The grounds for an appeal can depend on the type of conviction that you have. Below are some of the most common grounds for an appeal:

1. Innocence – If you were found guilty of a crime but believe that you did not actually do it, you can file an appeal based on your innocence. This is known as a “false conviction” appeal.

2. Mistake of Fact – If you were found guilty based on something that was mistake for fact, like mistaken identification, you can file an appeal based on this mistake.

3. Improper Justice – If there was not enough evidence to prove your guilt of a crime, you may have an appeal based on this. This is known as a technical appeal.

4. Laches – If you did not file your appeal within one year after the conviction, it can be considered a “laches” appeal.

5. Acts of God – If something happens that is beyond your control, like an earthquake or flood, you can file an appeal based on this and get your record cleared.

How Can I Have My Conviction Expunged from my Record?

If you have been convicted of a crime, there is always the option to have your conviction expunged from your record. This can be an important step if you want to pursue a new career or if you are trying to get housing or a loan in the future. There are a few things that you need to do in order to have your conviction expunged.

The first thing that you will need to do is file a petition with the court. The petition must include proof of your innocence, such as an affidavit from a credible source stating that you did not commit the crime. You will also need to provide information about the case, such as the indictment and verdict. If you have already completed your sentence, you will also need to provide proof of that fact.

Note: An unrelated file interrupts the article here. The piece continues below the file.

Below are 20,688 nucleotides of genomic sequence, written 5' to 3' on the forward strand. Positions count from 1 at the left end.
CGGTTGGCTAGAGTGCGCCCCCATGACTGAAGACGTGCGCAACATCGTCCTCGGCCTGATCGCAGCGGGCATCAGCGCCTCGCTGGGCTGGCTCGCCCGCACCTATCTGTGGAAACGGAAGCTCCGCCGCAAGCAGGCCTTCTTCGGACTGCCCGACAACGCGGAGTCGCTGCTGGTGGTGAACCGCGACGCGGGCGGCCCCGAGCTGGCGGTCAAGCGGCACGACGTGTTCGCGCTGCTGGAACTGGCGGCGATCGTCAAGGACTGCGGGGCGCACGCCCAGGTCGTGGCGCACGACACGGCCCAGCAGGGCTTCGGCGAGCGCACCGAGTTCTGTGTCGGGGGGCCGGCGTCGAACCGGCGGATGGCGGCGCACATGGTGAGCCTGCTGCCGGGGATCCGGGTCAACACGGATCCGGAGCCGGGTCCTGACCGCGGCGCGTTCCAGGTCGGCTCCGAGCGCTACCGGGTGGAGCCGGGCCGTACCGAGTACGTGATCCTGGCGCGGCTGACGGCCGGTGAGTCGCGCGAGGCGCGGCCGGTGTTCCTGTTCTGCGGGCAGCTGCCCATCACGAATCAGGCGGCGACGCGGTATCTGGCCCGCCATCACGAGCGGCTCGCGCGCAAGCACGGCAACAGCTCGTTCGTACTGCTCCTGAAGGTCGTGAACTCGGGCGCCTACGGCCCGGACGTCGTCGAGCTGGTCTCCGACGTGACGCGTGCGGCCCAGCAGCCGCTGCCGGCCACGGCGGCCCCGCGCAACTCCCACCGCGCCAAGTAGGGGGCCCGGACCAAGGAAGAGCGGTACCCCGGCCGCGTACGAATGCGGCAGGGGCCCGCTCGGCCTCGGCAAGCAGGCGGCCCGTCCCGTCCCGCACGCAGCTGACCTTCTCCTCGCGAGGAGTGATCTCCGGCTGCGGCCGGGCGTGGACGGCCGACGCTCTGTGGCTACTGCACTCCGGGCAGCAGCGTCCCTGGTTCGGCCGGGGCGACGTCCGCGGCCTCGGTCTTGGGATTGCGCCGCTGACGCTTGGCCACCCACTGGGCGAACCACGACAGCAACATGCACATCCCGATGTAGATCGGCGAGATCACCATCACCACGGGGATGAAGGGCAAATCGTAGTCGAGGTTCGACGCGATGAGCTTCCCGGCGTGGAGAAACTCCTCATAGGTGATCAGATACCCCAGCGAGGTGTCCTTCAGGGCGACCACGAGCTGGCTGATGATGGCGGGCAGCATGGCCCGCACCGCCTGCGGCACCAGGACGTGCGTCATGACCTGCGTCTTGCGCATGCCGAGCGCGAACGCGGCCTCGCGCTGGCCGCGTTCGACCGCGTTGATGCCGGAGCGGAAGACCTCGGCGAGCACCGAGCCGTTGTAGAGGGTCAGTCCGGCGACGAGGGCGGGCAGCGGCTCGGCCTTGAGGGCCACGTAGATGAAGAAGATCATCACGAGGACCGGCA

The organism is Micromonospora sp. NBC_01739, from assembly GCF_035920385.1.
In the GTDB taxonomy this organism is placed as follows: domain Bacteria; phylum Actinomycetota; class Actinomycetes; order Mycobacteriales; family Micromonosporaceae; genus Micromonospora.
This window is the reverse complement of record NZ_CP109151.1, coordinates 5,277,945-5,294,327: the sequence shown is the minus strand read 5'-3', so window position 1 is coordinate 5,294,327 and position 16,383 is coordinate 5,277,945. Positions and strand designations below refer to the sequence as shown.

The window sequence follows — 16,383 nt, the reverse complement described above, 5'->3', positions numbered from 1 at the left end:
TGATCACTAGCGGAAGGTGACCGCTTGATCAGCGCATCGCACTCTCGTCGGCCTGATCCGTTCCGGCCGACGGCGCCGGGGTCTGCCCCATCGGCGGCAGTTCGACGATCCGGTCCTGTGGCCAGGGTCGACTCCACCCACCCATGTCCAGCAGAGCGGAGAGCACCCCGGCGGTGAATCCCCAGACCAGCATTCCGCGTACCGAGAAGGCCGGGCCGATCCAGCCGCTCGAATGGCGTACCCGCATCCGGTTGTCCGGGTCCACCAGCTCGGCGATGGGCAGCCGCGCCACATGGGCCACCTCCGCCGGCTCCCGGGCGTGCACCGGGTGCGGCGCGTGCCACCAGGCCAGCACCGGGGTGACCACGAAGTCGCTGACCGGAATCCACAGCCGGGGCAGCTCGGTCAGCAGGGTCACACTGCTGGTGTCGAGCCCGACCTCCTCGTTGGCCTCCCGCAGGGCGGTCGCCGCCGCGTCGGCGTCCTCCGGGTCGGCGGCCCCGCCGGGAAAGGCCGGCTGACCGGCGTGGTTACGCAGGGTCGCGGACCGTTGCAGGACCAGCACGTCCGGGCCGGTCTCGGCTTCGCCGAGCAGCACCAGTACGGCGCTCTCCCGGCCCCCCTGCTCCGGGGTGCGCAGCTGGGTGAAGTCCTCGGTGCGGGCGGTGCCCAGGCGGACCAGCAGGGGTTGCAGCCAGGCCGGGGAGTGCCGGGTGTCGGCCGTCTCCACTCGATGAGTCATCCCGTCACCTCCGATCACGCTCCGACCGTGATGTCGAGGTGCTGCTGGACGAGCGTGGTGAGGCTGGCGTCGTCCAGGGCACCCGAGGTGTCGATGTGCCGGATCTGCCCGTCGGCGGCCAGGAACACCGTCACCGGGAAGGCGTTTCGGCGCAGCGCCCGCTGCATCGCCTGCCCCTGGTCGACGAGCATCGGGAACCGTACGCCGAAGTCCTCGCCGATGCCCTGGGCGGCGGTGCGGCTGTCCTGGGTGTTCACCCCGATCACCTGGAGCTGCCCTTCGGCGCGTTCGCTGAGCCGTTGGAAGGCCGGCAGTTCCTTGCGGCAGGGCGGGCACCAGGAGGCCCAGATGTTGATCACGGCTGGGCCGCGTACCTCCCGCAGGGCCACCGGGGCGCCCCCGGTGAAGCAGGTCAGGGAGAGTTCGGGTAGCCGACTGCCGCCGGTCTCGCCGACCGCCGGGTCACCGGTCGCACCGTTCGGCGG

Once you have filed the petition, the court will review it. If it is determined that you are innocent, the court will likely expunge your record. However, this does not guarantee that the conviction will be expunged. You will need to submit additional paperwork and pay a fee if you would like your record to be wiped clean. Once the court has made its decision, it may take several months for you to receive notice of the courts decision. If you do not receive any notice in writing within six months of your application, then you are likely not going to receive an expungement.Once your petition is granted or denied, you will likely have at least another year before a judge will sentence you as a first-time offender again.


If you have been convicted of a crime, there are certain steps that you should take to ensure that your appeal is as successful as possible. This article provides an overview of the process, including steps to take if you do not agree with your conviction or sentence. If you have any questions about appealing your conviction or sentence, don’t hesitate to contact a Criminal Lawyers Houston.